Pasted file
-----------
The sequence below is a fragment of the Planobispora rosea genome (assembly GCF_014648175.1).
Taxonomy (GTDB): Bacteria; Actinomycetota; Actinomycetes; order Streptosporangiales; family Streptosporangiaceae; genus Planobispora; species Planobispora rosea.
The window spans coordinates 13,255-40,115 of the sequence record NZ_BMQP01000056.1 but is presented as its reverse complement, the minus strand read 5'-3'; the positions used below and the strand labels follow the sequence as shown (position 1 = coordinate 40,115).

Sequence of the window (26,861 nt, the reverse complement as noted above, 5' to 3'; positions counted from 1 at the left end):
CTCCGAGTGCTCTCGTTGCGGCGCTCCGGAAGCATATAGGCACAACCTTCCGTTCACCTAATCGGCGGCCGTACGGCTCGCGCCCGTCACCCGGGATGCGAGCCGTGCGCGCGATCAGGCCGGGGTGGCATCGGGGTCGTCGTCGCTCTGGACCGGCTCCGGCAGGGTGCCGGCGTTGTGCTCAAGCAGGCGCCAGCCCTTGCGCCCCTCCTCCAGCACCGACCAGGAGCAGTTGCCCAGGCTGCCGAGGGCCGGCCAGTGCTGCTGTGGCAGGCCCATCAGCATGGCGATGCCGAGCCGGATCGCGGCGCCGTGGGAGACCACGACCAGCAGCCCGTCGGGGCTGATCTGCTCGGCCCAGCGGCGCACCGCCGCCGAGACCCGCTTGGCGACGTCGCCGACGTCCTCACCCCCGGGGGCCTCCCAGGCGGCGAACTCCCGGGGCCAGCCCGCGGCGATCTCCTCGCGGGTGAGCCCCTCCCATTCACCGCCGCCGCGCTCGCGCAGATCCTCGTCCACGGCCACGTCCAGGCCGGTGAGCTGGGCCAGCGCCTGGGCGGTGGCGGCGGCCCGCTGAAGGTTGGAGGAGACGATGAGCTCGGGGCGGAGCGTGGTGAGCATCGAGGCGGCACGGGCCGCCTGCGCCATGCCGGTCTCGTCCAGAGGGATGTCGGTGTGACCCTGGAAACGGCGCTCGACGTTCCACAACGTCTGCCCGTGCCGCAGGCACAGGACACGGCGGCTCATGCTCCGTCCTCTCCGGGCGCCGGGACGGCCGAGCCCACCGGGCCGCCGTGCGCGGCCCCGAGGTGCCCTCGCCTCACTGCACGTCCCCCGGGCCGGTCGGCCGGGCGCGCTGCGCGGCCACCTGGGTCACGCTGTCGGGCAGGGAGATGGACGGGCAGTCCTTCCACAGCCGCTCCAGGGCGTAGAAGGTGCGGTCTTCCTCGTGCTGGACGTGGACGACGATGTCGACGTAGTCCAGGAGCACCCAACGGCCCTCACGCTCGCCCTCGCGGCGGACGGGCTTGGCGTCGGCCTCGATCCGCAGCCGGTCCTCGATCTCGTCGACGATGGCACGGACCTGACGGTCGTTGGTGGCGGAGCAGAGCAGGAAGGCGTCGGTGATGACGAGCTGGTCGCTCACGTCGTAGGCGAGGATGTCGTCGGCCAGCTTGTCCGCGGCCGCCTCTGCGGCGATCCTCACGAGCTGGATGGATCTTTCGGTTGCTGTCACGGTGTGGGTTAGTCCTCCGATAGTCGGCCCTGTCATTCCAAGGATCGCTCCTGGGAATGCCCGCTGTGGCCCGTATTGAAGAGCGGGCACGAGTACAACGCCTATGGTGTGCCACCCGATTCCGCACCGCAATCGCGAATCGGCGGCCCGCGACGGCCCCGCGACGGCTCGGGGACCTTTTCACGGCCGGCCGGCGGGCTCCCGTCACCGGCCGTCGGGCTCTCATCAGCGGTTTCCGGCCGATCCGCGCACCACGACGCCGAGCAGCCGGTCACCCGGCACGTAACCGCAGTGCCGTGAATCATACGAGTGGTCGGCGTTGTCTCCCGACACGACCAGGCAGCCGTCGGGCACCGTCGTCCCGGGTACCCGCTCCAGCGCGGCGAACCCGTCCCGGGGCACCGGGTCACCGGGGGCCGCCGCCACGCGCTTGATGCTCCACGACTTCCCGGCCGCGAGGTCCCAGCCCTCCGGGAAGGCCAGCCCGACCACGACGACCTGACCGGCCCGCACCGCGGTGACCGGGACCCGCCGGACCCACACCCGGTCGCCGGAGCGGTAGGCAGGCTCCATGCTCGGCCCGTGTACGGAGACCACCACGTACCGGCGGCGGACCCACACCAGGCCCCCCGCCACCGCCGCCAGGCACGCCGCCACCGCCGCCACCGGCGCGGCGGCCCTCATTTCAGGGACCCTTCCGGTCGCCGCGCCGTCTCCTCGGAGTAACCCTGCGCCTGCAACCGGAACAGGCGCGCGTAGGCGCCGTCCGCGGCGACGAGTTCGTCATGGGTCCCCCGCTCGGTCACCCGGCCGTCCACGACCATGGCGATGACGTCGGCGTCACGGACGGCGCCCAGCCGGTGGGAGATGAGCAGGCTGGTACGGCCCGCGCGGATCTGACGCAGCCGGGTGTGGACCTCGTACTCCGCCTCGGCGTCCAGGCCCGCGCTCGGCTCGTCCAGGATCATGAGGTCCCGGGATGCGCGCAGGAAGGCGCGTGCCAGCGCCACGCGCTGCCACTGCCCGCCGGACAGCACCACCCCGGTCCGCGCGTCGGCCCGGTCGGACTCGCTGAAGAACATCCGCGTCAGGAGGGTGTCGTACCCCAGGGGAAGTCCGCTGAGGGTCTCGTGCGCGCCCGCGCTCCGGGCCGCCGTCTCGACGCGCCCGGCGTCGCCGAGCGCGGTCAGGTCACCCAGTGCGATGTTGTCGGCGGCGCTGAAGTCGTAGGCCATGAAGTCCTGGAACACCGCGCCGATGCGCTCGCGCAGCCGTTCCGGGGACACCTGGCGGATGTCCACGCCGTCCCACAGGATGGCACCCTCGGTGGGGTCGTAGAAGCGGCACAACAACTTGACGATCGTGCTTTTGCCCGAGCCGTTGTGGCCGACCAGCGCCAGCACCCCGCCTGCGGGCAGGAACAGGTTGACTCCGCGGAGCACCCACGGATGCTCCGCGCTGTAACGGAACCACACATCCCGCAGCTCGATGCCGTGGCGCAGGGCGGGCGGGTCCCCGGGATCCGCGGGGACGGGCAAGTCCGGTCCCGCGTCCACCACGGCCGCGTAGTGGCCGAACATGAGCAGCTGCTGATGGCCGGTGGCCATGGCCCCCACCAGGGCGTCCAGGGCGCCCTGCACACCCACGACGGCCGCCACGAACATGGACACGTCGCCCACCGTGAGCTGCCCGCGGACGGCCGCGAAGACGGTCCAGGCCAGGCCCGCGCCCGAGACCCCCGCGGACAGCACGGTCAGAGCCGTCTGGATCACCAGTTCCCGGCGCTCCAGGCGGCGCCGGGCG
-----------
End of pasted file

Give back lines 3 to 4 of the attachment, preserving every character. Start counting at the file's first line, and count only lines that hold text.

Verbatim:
The window spans coordinates 13,255-40,115 of the sequence record NZ_BMQP01000056.1 but is presented as its reverse complement, the minus strand read 5'-3'; the positions used below and the strand labels follow the sequence as shown (position 1 = coordinate 40,115).

Sequence of the window (26,861 nt, the reverse complement as noted above, 5' to 3'; positions counted from 1 at the left end):